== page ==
Recap and review of Happy Endings – Season 3 Episode 4 – More Like Stanksgiving
Happy Endings has occasionally addressed the pasts of its central group of characters, yet I’m not sure the show has ever actually explored how these people met. “More Like Stanksgiving” reveals that the gang met on an unaired season of The Real World, which was withheld from release after one of their roommates went crazy and burned down the house. It’s a really unique approach for a group origin story, and fittingly hilarious as well, to say nothing of how random it is that this shared history has never come up before tonight (a fact which is lampshaded by the group at various points throughout the episode in borderline fourth wall-breaking fashion). To a larger extent, the episode gives us a larger window into who these characters are, but really, it’s an episode that’s simply funny, and doesn’t need to be anything more than that, given how uniformly excellent the material is, across the board.
Alex (Elisa Cuthbert) invites everyone over for Thanksgiving dinner at her and Dave’s new place. Dave (Zachary Knighton), never one to pass up the opportunity to be pretentiously self-aggrandizing, sees the holiday as an opportunity to shine light on his 1/16th Navajo heritage. When Alex forgets to pick up clams for the feast, Dave heads out to the store and embarks on an utterly ridiculous (in a good way) journey that leaves him believing he’s just experienced the full extent of the harm done to Native Americans by the white man. For instance, his car and wallet gets stolen by a middle-aged couple dressed in pilgrim outfits (as part of a show they’re trying to get to) whom he’d been trying to help out. Then he attempts to barter with the manager of the fish market, who trades Dave the clams and a blanket infested with cat hair. Ultimately, this journey culminates in Dave getting arrested for scalping his tickets to a Rock Bottom Remainders (a band comprised entirely of bestselling authors, such as Stephen King and Amy Tan) concert for the money that was stolen from him. Dave-as-tool is always great, and his grating trumpeting of his 1/16th Navajo heritage is as good here as it was in season two when it first reared its head as what seemed, at the time, to be a one-off plot. Thankfully, however, hardly any character quirk on this show is one-off.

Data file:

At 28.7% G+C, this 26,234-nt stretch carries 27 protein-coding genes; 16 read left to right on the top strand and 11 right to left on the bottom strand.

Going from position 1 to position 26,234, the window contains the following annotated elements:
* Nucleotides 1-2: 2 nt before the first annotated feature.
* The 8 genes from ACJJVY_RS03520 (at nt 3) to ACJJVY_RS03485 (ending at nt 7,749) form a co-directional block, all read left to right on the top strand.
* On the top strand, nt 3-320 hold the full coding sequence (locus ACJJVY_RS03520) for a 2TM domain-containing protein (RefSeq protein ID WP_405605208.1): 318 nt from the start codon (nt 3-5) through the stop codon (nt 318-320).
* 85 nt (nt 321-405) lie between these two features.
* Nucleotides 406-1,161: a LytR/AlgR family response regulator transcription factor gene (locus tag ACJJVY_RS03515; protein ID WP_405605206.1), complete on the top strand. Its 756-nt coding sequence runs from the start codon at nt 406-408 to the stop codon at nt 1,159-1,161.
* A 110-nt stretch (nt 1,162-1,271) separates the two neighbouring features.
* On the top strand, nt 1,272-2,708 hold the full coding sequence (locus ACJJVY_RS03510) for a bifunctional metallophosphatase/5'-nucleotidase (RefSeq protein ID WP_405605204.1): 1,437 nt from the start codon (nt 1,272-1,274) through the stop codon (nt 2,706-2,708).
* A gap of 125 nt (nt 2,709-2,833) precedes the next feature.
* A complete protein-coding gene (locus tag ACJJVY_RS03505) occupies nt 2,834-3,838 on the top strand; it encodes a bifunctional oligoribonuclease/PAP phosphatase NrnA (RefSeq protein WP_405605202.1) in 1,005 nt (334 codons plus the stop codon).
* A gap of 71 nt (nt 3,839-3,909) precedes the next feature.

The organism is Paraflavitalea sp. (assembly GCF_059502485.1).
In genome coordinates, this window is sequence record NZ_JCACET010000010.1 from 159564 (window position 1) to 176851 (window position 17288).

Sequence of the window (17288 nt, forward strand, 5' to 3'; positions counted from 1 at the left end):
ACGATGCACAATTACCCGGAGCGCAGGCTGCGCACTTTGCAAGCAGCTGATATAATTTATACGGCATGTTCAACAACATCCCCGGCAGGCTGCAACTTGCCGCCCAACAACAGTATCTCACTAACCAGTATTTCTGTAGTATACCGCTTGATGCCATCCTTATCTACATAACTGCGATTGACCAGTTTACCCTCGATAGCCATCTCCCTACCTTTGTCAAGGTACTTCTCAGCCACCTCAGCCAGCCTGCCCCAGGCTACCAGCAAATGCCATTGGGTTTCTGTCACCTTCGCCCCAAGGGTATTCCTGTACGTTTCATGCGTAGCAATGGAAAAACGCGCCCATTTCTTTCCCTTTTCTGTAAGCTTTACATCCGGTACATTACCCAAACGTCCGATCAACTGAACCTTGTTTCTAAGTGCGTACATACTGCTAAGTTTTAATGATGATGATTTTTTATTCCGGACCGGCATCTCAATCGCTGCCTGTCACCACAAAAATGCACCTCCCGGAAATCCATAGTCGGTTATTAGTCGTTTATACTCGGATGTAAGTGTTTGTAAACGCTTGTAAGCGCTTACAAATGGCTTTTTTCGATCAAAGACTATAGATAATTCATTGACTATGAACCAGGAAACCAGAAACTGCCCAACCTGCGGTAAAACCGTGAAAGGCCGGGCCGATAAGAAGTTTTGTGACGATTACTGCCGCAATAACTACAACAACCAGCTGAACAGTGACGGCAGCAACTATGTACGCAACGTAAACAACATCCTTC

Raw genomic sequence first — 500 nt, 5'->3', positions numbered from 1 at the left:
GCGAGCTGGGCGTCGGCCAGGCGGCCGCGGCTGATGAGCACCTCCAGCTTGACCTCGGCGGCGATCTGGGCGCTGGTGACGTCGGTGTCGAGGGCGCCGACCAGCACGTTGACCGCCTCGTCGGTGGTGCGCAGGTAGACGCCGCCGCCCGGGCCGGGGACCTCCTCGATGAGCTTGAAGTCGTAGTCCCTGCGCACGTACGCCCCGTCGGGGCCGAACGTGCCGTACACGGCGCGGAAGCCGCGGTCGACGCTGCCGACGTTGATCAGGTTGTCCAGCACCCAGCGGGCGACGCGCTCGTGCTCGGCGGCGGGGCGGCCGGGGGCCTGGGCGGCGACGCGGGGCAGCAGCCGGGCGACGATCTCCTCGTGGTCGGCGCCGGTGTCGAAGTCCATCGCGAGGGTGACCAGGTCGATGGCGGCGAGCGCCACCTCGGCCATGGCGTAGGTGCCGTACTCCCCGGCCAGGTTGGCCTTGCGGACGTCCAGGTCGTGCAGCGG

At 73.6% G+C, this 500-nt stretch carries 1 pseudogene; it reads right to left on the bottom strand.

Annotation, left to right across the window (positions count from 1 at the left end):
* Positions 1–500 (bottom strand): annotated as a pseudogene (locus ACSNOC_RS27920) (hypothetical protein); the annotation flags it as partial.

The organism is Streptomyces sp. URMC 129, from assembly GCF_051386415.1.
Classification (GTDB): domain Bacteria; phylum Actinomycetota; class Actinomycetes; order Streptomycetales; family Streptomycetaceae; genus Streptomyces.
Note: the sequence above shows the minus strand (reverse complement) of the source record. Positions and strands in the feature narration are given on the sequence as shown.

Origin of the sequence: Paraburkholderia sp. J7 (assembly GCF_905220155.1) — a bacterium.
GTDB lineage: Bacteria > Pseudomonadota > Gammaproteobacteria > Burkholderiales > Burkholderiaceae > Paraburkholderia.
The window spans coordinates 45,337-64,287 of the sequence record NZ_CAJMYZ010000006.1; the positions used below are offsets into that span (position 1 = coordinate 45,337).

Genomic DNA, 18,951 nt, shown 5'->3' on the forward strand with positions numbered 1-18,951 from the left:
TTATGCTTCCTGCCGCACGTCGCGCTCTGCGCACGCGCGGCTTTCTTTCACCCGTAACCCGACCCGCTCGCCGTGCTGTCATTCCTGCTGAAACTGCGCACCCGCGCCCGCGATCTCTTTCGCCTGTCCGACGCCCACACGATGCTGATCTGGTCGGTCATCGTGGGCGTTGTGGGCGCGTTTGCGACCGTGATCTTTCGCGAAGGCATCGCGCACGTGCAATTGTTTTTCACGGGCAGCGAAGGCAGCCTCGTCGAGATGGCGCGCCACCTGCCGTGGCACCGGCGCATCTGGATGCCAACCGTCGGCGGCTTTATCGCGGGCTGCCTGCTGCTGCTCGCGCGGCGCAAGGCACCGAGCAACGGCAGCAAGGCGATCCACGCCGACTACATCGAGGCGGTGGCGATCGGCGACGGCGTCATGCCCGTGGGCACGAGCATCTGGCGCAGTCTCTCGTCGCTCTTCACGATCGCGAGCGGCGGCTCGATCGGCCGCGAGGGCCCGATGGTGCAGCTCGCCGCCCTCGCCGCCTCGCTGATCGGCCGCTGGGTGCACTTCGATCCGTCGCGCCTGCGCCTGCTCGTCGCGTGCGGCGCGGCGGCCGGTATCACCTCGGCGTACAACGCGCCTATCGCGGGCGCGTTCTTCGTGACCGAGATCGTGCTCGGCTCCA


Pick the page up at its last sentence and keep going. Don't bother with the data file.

Take Max (Adam Pally), for example. While being gay isn’t exactly a character quirk, his constant need for validation for having come out in the first place is a key facet to Max’s attention-seeking personality. When the DVD of his lost Real World season comes in the mail, he makes everyone sit down and watch it, believing that it contains footage of his brave moment coming out to one of the roommates. It does; unfortunately for Max, however, a bite of a sandwich just before the big reveal leaves “I’m gay” sounding like “I’m Greg.” The rest of the group has a field day with this (“First openly Greg person on television! They let Gregs in the military now!”), and Max can only scowl as his moment is ruined. It’s hilarious less for the payoff than for everything else building up to it, such as the Real World video, which shows Max as boyfriend to an overly horny Penny (Casey Wilson), and desperately searching for ways to avoid intimacy. Adam Pally and Casey Wilson have outstanding comedic chemistry, and it’s always a thrill to see them get setpiece scenes together, as they never fail to steal the show.